It's over 100 years since the women's rights movement was born, but some predict it will be another 100 years before women executives in the UK finally achieve equal pay.
The UK of course is not the only country where this problem still exists. A sizeable pay gap between men and women's wages also persists across the rest of Europe and in the US. Across the world, women are less likely to get promoted, be appointed to board level or become successful entrepreneurs.
The reasons why are well-known. I've often spoken on how more needs to be done to support women with childcare and how quotas are now necessary to ensure equal representation of women in boardrooms, and these remain important for progress. But there is another way forward - women can also help themselves through mentoring. I'm not referring to women seeking mentors, important as that is. Rather, I want to focus on women becoming mentors themselves. Women who mentor others' experience benefits to their own careers in the process of helping someone else.
It's national mentoring month in the US, with a focus on youth mentoring, and this is a wonderful way to get involved. One of my favourite UK charities, Kid's Company, is a great example of youth mentoring done well. Whether its youth mentoring or someone within your company or an entrepreneur, being a mentor offers a way to build up your own skills and give back at the same time.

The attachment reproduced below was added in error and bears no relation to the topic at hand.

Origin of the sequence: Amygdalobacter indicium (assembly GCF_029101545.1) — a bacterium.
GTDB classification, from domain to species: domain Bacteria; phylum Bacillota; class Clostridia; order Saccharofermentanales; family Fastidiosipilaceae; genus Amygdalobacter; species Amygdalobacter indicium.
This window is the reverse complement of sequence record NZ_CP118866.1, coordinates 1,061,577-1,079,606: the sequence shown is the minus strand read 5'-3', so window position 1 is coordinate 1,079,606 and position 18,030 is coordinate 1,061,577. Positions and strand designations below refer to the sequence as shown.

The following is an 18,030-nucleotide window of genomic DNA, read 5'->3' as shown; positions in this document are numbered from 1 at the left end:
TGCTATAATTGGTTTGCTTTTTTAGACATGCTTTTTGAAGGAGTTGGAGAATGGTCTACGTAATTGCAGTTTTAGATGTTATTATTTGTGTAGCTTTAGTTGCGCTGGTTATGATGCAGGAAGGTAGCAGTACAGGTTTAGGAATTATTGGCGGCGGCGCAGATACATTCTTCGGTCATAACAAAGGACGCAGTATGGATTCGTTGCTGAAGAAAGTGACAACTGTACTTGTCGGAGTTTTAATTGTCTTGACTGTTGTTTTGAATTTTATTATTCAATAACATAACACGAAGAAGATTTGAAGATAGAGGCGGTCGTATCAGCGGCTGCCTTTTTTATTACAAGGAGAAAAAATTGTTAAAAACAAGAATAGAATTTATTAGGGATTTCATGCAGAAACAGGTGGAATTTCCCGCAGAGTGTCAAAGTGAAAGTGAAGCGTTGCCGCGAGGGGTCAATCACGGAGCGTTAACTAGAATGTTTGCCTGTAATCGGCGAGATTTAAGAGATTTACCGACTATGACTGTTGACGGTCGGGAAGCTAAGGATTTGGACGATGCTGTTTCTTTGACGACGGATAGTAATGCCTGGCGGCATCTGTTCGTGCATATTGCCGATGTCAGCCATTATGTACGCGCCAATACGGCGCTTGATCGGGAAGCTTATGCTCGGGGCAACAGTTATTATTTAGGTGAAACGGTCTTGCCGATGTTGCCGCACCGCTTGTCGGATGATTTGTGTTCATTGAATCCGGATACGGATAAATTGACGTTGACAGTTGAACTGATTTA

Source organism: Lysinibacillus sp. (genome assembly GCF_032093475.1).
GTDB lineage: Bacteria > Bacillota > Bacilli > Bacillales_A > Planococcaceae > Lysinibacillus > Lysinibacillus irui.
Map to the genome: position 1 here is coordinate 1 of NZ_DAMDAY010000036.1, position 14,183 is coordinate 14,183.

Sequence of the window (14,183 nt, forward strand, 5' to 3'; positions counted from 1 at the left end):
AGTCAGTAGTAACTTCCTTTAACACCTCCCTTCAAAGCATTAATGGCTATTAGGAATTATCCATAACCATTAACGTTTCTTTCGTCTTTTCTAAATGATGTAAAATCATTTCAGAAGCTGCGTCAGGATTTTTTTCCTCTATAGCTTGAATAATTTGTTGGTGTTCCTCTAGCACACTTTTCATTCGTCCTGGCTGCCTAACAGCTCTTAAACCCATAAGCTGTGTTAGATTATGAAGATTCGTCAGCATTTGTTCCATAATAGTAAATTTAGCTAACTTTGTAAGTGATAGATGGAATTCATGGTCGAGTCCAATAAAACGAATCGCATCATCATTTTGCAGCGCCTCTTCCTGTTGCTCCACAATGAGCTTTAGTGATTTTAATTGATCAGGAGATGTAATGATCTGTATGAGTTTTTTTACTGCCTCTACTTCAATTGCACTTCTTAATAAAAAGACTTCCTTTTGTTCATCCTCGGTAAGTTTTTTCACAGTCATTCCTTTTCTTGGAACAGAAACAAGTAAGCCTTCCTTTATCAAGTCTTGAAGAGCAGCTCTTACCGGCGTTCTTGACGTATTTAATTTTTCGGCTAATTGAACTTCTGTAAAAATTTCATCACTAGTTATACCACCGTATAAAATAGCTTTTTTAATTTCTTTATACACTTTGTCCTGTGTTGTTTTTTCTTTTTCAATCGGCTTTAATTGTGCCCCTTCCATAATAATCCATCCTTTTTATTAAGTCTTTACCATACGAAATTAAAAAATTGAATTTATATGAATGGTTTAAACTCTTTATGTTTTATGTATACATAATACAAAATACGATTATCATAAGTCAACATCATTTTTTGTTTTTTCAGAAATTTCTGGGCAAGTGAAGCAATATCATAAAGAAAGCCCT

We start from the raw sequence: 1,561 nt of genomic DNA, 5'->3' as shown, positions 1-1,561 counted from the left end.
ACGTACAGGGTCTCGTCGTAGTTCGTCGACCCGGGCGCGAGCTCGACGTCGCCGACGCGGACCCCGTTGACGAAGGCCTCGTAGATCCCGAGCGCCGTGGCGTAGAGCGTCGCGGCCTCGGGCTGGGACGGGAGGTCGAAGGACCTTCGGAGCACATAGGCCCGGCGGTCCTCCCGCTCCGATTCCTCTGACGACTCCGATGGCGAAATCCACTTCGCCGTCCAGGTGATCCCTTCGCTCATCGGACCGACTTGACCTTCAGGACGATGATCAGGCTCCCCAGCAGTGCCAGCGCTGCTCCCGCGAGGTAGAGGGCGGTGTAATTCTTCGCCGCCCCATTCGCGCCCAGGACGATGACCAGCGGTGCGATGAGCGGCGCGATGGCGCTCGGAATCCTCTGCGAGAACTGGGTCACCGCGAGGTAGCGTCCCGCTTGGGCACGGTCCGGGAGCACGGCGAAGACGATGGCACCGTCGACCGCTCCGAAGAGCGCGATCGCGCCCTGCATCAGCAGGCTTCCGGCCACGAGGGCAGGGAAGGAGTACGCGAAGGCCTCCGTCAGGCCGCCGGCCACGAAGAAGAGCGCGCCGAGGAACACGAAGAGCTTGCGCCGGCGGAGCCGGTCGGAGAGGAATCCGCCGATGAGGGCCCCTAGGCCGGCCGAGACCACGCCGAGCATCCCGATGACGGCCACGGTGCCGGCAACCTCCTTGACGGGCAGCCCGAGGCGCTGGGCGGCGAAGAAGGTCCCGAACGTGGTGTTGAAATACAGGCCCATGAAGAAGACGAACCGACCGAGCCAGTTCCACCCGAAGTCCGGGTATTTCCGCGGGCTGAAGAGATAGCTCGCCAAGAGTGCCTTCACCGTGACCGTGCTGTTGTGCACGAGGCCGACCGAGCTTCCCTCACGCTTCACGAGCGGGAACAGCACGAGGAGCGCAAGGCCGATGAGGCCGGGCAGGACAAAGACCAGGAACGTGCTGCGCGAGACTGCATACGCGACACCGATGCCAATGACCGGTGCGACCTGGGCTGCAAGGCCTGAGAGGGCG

Five reasons to start mentoring today:
1) Build up leadership skills
Mentoring is a natural way to build up leadership skills. Nurturing talent is an important part of being a leader and mentoring someone is a great way to develop that skill.
2) Expand your horizons
When you engage in a mentoring relationship, you're forced to see things from another's point of view. Whether it is because you're working with someone from another culture, dealing with another type of business or working with a different age group, mentoring gets you thinking in new and different ways.
3) Network with like-minded businessmen & women
Join a mentoring programme where you are able to talk with other mentors and network. Being a mentor can offer an opportunity to expand your own business contacts and work your way up the ladder.
4) Revitalise interest in your own career
By helping a mentee clarify his or her goals, you'll re-examine your own. Mentoring can be the spark that leads to renewed commitment to your own business or career.
5) Give back to others in need
This is reason enough. As one of my foundation's mentors said, it is reward enough to know that I've helped a small business owner in Palestine achieve her dreams. It's an incredibly rewarding way to give back to others - not a hand-out but a hand up. Being a mentor can provide you with an opportunity to help the mentee achieve what he or she aspires to be.
My foundation runs an e-mentoring programme with male and female mentors who give inspiration and advice to pioneering business women in Africa, Asia and the Middle East. These mentors boost the confidence of the women entrepreneurs in the programme, improve their business performance and ultimately help them increase profits in the long term. In return, mentors benefit from training, networking and the opportunity to give back.
Find out how you can get involved: www.cherieblairfoundation.org/mentoring